If you’re feeling stuck, ask people, “What was the most courageous decision you’ve made? How did you get there?”
So what happened?
I didn’t actually leave my job until May 2018. As part of my decision to leave that job, I’d applied to graduate school and got into the Stanford Graduate School of Business, receiving my Masters in Management, and had one of the best years of my life.
After that, I took yet another leap and moved to London for two years, building a new community of friends and gaining an international perspective on my American life. I’m now back in the Bay Area, working at a fintech startup, where I get to experience the risk and reward that comes with greater autonomy & faster decision-making.
I want to acknowledge the privilege that I have — I had an emergency fund, marketable skills, past success to build upon, and a network of supportive friends and family. Maybe the next step for you isn’t leaving but preparing to leave — what are the new skills or resources you can start building now so that you can in the future?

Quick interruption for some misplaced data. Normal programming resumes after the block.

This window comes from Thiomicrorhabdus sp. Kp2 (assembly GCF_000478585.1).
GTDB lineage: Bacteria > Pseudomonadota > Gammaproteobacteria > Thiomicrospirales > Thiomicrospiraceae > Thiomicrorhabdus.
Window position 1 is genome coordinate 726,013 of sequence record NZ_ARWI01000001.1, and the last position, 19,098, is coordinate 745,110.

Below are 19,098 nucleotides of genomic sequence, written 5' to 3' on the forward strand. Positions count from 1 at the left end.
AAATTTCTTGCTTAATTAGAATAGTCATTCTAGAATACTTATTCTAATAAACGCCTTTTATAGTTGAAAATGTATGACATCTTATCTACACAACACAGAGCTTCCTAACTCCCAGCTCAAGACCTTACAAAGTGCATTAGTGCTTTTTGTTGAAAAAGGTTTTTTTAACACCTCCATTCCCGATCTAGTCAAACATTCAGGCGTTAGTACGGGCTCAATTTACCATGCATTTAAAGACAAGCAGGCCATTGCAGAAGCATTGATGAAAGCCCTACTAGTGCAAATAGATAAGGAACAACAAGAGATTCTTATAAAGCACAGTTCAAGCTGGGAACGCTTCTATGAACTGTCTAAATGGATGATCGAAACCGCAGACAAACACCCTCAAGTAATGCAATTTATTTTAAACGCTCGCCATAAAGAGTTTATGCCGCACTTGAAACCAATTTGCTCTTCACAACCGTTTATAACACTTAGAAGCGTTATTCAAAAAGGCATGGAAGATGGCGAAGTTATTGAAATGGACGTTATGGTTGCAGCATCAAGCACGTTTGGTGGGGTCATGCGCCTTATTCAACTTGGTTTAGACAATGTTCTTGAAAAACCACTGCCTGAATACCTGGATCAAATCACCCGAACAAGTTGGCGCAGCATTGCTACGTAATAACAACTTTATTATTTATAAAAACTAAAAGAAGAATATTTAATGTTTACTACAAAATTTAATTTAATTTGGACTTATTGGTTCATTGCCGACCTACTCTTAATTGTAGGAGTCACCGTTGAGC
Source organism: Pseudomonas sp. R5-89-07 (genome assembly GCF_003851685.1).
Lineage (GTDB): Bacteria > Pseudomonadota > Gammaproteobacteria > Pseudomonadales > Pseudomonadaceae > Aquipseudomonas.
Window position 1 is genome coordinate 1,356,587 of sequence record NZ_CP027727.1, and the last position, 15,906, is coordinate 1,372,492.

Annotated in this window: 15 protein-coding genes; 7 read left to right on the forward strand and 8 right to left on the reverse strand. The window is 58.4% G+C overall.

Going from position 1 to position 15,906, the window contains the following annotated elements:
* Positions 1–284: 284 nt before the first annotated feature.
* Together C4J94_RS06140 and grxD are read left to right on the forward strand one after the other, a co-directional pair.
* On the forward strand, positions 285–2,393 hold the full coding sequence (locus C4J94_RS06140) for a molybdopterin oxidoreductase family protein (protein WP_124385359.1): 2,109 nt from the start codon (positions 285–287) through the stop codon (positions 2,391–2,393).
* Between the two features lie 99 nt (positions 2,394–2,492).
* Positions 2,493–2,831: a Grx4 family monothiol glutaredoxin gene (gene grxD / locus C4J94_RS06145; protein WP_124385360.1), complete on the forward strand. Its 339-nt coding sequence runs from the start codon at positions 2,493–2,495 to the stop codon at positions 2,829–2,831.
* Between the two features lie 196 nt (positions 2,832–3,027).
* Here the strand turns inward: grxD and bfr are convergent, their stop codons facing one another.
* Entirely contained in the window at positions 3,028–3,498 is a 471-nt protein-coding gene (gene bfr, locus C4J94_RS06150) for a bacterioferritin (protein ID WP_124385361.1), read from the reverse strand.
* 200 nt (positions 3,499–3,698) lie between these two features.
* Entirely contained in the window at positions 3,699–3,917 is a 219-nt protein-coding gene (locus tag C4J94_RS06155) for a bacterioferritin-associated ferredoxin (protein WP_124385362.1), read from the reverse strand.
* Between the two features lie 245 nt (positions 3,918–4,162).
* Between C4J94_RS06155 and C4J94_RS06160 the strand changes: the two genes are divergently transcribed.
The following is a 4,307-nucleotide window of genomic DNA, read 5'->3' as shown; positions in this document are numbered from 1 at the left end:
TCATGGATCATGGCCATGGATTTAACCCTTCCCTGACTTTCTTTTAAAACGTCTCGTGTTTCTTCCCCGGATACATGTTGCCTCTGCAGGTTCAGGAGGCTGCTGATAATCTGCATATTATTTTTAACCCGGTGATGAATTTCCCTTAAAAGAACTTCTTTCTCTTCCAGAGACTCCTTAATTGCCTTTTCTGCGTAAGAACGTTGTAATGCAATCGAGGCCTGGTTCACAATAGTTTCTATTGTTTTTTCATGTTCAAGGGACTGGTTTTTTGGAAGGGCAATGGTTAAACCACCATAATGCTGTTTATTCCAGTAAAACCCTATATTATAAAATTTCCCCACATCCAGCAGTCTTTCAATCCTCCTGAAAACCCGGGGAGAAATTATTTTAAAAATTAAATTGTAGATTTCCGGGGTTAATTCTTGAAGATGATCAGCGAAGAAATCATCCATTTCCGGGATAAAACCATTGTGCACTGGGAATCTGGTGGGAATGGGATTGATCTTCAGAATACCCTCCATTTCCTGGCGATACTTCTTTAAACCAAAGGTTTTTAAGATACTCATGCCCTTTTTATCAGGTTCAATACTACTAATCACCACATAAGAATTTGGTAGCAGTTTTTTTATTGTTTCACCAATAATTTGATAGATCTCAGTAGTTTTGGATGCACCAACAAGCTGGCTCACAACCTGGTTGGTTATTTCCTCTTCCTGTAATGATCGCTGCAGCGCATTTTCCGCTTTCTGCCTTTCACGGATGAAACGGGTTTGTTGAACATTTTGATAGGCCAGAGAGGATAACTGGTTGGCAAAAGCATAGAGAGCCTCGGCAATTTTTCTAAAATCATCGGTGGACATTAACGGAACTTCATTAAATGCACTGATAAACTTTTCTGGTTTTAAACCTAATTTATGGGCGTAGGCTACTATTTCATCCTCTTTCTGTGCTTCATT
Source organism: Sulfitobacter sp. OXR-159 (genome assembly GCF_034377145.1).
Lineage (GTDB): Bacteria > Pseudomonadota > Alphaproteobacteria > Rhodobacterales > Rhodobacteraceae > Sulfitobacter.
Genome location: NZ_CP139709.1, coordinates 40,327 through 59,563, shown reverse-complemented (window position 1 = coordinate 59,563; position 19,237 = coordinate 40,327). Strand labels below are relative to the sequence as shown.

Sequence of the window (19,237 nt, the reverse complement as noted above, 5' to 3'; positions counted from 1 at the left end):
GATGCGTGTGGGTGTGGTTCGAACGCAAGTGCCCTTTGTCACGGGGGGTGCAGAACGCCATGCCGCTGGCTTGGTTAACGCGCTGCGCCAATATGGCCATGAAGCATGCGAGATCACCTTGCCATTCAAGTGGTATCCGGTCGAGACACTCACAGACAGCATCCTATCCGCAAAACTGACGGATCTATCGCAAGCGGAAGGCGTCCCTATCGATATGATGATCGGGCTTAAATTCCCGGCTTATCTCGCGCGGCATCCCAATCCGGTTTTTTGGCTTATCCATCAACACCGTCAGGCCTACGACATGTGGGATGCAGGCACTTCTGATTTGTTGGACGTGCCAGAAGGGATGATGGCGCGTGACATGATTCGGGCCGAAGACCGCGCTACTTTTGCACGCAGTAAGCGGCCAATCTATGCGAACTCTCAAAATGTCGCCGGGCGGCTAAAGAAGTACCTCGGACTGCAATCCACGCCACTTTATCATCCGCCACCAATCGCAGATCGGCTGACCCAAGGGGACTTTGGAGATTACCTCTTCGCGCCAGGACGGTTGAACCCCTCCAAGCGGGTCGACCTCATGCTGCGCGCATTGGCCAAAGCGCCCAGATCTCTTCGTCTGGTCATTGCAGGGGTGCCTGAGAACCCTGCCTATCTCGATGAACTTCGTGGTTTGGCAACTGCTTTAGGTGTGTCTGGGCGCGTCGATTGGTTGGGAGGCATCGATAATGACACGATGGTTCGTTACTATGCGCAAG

A final thought
One of my favorite poets, Mary Oliver, has a line that haunts me and impels whenever I get afraid and want to stick with the status quo:
“Tell me, what is it you plan to do / with your one wild and precious life?
If you don’t know what you want to do with your life, next week’s article is about my own process and journey to find what matters to me. Subscribe on Medium to follow along!
Life is short. I hope you find the courage and conviction to leave the familiar for the wide, wonderful wilderness.